Last week I ran a short creative workshop at Invisible Manchester, a social enterprise which works with people who have experienced homelessness and trains them up to be tour guides. They’re a lovely group, really friendly – I’ve now met most of the participants several times through attending their meetings, and joining one of their walks.
This was an initial workshop, really designed to get to know them a little and see if they might like to work with me on a photography project in due course. We did some introductions, looked at some photos and did a little blind drawing exercise which involved them lying with their eyes closed and drawing a self-portrait (eyes still closed). We then talked about their level of experience with photography and what kind of things they might like to do. Several of the group have done creative projects involving cameras before – one has even been involved in an exhibition. So expectations are high!
It’s nice to be starting something new, it’ll be interesting to see where this goes. My next session isn’t until April but hopefully we’ll do something more regularly after that.
It was our penultimate session at Ashcroft School for the Making of Us this week. The workshop had its high points but didn’t entirely go as planned. Only two of our five young people were present – one appears to have dropped out altogether, another was meant to be there but has other things going on which are putting her in the wrong headspace, and the fifth person had gone home ill. Not the greatest of starts, compounded by their lack of enthusiasm for some of what we were proposing… it can often feel like pushing a boulder up a rock during these sessions, but it didn’t really get to us this time. We get it now.
We started with a game – Pictionary cards – where you use cards to mime out a word and other people guess. The two participants were very reluctant to get involved but with a bit of pushing from their teachers, they eventually got into it and even helped act out one or two words. Turning it into a competition involving a timer seemed to help with this – this was an inspired bit of knowledge from Jamie, my partner facilitator, who herself has ADHD so understands some of the young people’s issues. She says introducing competition to things helps to get her attention fixed on a task. Good tip.
The creative exercise this week involved Tengrams – making images using pre-cut coloured shapes, in this case different kinds of triangles. The aim was to build on last week’s cyanotype session, which saw us make a backdrop of the sea. We wanted to make images of fish and other sea creatures – the triangle idea came from school, which has recently covered triangles in maths. This exercise, it has to be said, didn’t really light anyone’s fire. The two young people were much more restless than the previous week – they both had to go for a little walk during the session (this is written into lots of people’s education plans at the school but it was significant that it wasn’t necessary during the cyanotype workshop, as they were so engaged in what they were doing). Both participant fed back afterwards that they found this activity boring – and one, who has sensory needs, really didn’t like using the glue due to it being sticky.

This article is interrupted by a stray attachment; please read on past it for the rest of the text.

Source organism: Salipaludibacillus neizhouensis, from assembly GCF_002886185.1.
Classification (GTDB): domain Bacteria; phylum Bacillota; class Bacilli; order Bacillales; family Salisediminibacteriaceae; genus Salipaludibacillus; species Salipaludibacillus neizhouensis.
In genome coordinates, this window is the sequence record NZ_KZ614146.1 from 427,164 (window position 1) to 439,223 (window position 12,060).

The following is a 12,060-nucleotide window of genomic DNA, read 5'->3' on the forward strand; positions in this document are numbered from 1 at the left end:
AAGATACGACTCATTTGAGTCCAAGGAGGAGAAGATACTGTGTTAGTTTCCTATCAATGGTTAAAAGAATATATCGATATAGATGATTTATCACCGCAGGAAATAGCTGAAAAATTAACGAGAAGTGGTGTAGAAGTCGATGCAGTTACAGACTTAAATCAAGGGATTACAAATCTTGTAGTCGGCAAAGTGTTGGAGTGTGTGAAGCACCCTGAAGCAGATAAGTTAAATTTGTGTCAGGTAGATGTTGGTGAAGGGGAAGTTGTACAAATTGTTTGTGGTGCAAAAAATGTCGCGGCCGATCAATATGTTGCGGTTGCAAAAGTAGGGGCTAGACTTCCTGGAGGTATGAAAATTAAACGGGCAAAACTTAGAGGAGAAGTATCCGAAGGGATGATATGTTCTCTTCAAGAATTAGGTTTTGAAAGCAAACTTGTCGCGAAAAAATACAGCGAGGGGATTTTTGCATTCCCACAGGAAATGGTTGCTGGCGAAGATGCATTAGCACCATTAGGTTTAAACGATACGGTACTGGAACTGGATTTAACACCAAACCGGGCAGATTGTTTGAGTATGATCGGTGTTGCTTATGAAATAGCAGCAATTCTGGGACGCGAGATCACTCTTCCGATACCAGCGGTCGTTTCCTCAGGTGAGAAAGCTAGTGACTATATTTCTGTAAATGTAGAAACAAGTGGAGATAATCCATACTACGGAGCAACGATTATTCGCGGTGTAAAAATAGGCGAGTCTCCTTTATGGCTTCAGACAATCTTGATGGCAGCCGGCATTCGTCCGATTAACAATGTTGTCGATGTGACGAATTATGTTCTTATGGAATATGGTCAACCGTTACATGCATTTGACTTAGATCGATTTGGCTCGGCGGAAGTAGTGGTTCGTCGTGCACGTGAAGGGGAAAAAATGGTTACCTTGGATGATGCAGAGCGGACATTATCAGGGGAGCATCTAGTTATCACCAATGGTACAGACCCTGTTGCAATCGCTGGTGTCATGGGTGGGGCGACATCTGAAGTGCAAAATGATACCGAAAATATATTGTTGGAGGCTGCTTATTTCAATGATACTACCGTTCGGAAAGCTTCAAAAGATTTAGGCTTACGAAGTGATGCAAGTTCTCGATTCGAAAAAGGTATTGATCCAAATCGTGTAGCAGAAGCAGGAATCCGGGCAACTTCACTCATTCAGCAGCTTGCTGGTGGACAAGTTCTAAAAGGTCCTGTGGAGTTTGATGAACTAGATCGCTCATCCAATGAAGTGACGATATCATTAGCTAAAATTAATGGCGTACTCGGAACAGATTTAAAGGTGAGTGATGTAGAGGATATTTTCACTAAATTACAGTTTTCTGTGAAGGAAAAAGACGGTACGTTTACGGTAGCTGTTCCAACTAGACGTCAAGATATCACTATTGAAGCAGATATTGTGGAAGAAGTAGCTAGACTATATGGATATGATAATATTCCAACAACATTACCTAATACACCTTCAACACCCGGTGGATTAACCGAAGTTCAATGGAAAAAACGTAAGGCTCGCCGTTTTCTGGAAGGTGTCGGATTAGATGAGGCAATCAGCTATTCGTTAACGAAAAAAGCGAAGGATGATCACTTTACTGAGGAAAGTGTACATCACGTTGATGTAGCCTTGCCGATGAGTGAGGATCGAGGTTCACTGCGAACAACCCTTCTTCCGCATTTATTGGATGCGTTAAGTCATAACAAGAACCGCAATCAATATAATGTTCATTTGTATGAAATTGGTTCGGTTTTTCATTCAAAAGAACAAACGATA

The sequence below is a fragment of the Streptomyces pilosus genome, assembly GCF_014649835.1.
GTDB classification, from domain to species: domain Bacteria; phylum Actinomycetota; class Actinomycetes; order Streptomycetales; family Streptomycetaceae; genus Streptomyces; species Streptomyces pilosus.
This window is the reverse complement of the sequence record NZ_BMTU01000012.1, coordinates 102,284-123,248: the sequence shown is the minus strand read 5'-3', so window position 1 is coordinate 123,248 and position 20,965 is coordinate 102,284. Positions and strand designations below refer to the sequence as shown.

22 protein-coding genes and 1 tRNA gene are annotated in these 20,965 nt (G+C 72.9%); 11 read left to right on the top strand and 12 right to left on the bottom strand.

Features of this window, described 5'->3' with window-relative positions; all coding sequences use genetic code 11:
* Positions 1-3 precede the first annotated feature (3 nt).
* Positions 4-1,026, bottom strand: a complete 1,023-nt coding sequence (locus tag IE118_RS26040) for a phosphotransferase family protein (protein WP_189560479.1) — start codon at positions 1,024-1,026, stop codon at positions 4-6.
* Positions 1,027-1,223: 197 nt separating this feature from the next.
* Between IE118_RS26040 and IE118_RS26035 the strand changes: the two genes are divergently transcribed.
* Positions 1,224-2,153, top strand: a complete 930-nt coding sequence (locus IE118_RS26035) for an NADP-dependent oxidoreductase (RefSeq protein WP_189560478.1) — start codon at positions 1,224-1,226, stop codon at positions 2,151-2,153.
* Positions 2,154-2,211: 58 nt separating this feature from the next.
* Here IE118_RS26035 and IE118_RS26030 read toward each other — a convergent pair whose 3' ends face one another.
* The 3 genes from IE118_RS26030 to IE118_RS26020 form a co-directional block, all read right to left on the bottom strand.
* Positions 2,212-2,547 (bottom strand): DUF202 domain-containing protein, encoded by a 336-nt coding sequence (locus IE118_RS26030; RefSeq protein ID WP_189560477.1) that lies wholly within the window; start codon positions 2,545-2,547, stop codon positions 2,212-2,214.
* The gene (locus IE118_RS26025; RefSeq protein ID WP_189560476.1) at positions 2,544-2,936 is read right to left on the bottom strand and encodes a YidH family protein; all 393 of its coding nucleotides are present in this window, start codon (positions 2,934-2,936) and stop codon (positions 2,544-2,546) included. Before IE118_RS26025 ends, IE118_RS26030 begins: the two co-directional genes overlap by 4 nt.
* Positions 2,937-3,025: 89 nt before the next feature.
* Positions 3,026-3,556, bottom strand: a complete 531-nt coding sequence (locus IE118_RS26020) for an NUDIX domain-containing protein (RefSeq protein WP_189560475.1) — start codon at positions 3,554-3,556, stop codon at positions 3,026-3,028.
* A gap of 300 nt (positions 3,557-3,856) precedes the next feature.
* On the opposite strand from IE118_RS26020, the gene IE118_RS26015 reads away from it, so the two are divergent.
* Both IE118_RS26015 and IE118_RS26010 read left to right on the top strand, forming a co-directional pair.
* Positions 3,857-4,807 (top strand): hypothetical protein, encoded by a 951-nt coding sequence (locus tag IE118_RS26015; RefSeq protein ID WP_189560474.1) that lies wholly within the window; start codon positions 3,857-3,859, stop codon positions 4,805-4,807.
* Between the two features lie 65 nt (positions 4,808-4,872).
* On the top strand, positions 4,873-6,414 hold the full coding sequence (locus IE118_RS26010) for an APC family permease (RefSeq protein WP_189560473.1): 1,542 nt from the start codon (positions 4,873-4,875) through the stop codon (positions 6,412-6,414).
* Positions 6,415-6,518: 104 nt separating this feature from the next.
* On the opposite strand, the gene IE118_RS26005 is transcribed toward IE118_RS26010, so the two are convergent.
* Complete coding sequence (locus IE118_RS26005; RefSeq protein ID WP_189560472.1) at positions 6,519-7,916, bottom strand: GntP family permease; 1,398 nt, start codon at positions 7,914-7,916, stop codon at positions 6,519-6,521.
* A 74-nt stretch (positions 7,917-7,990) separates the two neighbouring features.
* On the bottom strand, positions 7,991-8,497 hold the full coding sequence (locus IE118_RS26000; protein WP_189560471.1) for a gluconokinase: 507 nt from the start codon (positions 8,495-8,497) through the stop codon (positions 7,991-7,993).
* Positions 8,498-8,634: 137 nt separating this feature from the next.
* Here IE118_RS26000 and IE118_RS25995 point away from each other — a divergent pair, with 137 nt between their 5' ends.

The final activity was a little game (chin chin, involving thumbs), which went a bit better. The person who came last won this time around, which was good. Overall it was a bit of a mixed bag as a session – there were moments where they engaged and others where they didn’t. Next week we’re back to cyanotype, since they enjoyed it so much last time. I’m glad to be reaching the end of these sessions and to move onto something new but I’ve gained so much more than I expected to during this process. I knew I’d benefit from the experience planning and delivering workshops but I’ve also learned I love collaborating with other artists, I’ve learned how to set boundaries with partners and speak up when required and I’ve learned to be less controlling and more responsive to what groups are into. I’m very grateful to have had this opportunity at this stage in my work.
Today we delivered our sixth of eight workshops at Ashcroft School in Cheadle, as part of our involvement in the Making of Us, a professional development programme for socially engaged artists. We decided to experiment with cyanotype – something I’ve dabbled with a few times this year but never leading a group (other than my own kids). Cyanotype can be quite an open thing so in discussion with the school, we decided to theme our session around the idea of making a cross section of the sea. We made six A4 panels – with the three students who were present today each working together with an adult. The aim was to all create something which could then be put together into a bigger piece – so working both collaboratively and individually. This approach seems to work quite well with the participants.
We started our project with five young people but this is a challenging group for a variety of reasons and the numbers have waxed and waned throughout. Some pupils have been absent some weeks, while others have walked out partway through our sessions or simply refused to walk in at the start. Today I thought a few were about to bolt as I was explaining how cyanotype works – it’s quite dry and a bit much to take in – but we pulled it back when we did a demonstration sheet. From that point it seemed to get easier – one group member, who finds it difficult to sit and focus for long periods of time, managed to stay present and engaged for 80 minutes, which is quite an achievement. Pre-planning what we wanted to make on regular paper was a great idea, as we could then simply transfer the constituent parts to the cyanotype sheet before getting the UV torches out. We both came away from the session feeling very positive and excited for how we can build on this over the coming two sessions.